The Big Idea: Cassandra Khaw
There are lessons that you are lucky to learn if you have the right friends at the worst times. One of them is that abusers, the ones who know how to hurt you on a molecular level, who make you stay lifetimes longer than you should, who whittle you down and make you forget who you are, forget there was a life outside of the pain they hand-feed you each day, weaponize your best qualities and turn them against you. They make use of your trust, your willingness to self-sacrifice, your patience, your hope, your faith in the people you care about. Hollywood tells us that abuse happens when we’re not strong enough, that we become victims when we’re too weak to walk away, too weak to say no, to burn it all down so we can grow a better life from the devastation.
That’s not always true.
Sometimes, it happens because we’re tough assholes who will weather anything for the people we love. Sometimes, it happens because we won’t break.
Maya, our protagonist, is the embodiment of this idea — she’s one of twelve criminals who call themselves The Dirty Dozen. Though all of her cohorts are trained for violence, Maya’s totally the main muscle, unafraid to die over and over again to accomplish her goals, and always ready to be recalibrated so as to be capable of even greater amounts of lethality. She acts like it too. Maya’s all bite in every social interaction, as happy with the profanities as she is with shooting down anyone who stands in her way. She’s a badass, but she’s also indelibly broken by the abuse she has sustained.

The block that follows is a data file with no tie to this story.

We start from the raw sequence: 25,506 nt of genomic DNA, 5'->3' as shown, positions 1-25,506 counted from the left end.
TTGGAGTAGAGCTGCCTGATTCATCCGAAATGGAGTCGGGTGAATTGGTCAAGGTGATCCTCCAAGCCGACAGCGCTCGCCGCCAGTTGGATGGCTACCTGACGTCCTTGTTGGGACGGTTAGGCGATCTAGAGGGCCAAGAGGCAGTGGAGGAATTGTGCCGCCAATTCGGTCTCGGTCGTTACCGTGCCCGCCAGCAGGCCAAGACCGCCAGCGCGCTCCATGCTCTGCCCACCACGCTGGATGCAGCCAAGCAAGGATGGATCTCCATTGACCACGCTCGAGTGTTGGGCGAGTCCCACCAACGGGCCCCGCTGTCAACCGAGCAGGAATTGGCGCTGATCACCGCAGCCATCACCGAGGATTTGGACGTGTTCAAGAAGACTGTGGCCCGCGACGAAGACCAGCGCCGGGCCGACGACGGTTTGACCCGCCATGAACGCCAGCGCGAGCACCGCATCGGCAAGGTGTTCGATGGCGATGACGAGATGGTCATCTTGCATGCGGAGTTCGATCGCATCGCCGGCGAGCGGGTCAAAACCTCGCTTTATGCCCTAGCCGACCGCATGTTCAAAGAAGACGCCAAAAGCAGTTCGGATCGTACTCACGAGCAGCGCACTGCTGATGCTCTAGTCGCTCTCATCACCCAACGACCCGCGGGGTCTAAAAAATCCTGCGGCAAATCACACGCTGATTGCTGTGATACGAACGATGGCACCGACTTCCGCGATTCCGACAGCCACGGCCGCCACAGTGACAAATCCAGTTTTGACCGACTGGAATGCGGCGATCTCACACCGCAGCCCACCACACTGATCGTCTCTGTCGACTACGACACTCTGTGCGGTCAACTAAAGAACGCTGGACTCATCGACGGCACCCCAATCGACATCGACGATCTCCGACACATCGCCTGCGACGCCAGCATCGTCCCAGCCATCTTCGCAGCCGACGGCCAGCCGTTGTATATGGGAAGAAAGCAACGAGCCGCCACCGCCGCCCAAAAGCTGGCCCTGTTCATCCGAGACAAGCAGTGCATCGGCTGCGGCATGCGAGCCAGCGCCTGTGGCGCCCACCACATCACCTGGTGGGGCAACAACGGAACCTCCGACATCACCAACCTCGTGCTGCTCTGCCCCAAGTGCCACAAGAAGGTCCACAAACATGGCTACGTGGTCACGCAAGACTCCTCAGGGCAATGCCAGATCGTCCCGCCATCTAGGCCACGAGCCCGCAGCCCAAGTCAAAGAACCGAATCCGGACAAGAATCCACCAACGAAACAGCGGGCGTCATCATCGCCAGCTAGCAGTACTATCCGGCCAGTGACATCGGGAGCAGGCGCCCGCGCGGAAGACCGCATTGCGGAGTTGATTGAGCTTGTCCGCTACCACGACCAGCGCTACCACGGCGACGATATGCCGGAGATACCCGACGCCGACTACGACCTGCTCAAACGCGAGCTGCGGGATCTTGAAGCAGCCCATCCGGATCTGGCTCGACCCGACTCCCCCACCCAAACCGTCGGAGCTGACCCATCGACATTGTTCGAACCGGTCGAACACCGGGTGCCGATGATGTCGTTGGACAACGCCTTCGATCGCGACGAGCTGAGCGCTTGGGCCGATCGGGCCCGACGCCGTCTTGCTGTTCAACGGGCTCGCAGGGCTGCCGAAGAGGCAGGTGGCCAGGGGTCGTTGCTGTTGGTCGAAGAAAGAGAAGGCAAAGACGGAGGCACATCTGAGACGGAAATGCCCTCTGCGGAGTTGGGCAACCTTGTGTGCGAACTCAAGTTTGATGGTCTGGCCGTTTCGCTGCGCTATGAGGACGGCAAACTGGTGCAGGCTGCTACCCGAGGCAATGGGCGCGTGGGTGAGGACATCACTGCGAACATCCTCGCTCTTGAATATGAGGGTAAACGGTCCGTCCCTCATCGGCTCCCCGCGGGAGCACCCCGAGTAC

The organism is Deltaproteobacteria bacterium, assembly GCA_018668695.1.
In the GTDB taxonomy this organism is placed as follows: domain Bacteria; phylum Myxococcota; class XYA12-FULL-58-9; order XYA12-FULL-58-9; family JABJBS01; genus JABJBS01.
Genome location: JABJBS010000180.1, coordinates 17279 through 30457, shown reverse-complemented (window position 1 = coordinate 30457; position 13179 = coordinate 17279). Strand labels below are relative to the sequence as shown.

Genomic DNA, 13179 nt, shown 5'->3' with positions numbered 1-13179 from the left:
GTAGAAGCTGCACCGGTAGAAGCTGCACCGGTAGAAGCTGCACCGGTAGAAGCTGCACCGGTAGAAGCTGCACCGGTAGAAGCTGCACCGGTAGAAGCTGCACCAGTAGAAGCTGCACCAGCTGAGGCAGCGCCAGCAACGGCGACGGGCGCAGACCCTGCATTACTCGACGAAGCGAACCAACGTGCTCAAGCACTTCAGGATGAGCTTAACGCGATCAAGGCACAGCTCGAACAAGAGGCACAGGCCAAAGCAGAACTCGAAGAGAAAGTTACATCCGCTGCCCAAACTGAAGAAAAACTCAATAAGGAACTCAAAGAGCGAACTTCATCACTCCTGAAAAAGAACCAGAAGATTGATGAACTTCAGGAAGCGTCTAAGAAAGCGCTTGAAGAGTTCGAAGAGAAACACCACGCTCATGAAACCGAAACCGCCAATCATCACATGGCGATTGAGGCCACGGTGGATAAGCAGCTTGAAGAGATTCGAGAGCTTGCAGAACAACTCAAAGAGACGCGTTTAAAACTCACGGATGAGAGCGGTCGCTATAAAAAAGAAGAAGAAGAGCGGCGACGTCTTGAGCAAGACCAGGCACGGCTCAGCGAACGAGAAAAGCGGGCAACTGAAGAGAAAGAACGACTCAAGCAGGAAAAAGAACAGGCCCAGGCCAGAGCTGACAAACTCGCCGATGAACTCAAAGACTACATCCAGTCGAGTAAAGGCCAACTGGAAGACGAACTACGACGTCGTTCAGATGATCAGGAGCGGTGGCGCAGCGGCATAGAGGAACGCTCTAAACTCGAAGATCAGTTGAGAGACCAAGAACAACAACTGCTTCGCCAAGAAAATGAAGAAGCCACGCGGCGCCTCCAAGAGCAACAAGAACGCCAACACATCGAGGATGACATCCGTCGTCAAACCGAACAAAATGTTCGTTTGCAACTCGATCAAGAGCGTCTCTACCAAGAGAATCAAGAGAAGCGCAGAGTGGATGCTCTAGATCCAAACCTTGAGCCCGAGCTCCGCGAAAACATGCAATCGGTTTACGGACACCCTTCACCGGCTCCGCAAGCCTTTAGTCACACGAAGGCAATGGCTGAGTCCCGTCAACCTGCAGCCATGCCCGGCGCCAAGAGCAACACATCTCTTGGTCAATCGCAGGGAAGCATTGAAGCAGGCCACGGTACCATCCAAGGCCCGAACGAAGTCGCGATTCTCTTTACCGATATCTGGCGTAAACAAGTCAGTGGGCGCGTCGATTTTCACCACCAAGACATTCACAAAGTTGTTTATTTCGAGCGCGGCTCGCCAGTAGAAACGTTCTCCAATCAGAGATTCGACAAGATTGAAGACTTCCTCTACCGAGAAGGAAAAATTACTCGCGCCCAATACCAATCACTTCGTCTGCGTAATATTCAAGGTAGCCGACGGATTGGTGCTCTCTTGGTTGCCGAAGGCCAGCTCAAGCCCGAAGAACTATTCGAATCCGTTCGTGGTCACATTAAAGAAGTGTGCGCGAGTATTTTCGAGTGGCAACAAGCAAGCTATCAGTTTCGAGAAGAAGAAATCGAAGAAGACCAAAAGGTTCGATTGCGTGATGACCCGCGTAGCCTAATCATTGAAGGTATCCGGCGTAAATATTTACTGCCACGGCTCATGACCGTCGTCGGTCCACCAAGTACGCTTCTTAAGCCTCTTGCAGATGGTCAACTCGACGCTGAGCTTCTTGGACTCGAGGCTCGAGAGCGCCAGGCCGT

The emotional heart of the book centers around her engaging in that revelation, and also what abuse has done to her relationships with the people around her. In fact, a lot of the book revolves around scrutinizing the far-reaching effects of abuse, how it can subsume our identities, how it can force us to choke down our pain if everyone insists on acting like there’s absolutely nothing to worry about at all. It’s like that story of the frog steeping in hot water. Do it slowly enough, do it subtly enough, and no one will notice a thing.
But this isn’t all the book is.
I wanted The All-Consuming World to deal too with the complications of escaping such relationships, and what it can mean to escape them. For some, like Verdigris, it means making up for last time, embracing life with an impossible incandescence, drowning all the darkness you’ve accumulated in light. It can mean dedicating yourself to wanting, needing even, to extract others from similar pain, to be there for them when you can. For others, it can be much harder. When you’ve spent too much time with a hurt, you can forget what it is like to live without your agony. Pain can take up so much space inside you that it can hollow you out when it’s gone. Which is why some of us stay as long as we do.
A stranger asked me why I would write such a thorough examination of abuse, what was the point of it when it was the lived experience for so many reasons. I thought a lot about this, and I think at last I have an answer for that.
It’s because sometimes, we need to be reminded that we will survive this pain, that others have walked similar paths and come out on the other side. That the dark ends, that we get to be okay again.
That it isn’t always an easy process and sometimes, we stumble. Sometimes, we find ourselves turned out and in the place where we started.
But that’s okay.
Sometimes, life is like that.
I don’t know if everyone needs such things in their lives. But I know I did and that I wouldn’t have survived a lot of what happened to me if it were not for other people’s stories. And at the cost of sounding mawkish, I hope The All-Consuming World helps someone in a similar way too.